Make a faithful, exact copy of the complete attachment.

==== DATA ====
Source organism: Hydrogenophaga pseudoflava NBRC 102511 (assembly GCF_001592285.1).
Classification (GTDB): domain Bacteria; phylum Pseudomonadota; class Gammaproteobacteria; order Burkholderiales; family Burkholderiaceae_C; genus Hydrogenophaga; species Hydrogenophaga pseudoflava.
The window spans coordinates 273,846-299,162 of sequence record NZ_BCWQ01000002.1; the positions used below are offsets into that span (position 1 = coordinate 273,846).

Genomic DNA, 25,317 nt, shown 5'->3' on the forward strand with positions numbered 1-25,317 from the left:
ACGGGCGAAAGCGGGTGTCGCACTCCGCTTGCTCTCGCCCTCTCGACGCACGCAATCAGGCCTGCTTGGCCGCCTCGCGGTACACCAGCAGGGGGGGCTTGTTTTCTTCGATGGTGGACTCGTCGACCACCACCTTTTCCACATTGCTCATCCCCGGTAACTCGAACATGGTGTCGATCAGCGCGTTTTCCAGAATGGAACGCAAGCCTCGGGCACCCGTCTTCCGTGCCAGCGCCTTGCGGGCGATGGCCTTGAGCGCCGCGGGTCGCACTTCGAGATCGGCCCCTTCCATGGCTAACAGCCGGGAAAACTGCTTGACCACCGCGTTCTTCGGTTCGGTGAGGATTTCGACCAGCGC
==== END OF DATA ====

Source organism: Hydrogenophaga pseudoflava NBRC 102511 (assembly GCF_001592285.1).
Classification (GTDB): domain Bacteria; phylum Pseudomonadota; class Gammaproteobacteria; order Burkholderiales; family Burkholderiaceae_C; genus Hydrogenophaga; species Hydrogenophaga pseudoflava.
The window spans coordinates 273,846-299,162 of sequence record NZ_BCWQ01000002.1; the positions used below are offsets into that span (position 1 = coordinate 273,846).

Genomic DNA, 25,317 nt, shown 5'->3' on the forward strand with positions numbered 1-25,317 from the left:
ACGGGCGAAAGCGGGTGTCGCACTCCGCTTGCTCTCGCCCTCTCGACGCACGCAATCAGGCCTGCTTGGCCGCCTCGCGGTACACCAGCAGGGGGGGCTTGTTTTCTTCGATGGTGGACTCGTCGACCACCACCTTTTCCACATTGCTCATCCCCGGTAACTCGAACATGGTGTCGATCAGCGCGTTTTCCAGAATGGAACGCAAGCCTCGGGCACCCGTCTTCCGTGCCAGCGCCTTGCGGGCGATGGCCTTGAGCGCCGCGGGTCGCACTTCGAGATCGGCCCCTTCCATGGCTAACAGCCGGGAAAACTGCTTGACCACCGCGTTCTTCGGTTCGGTGAGGATTTCGACCAGCGC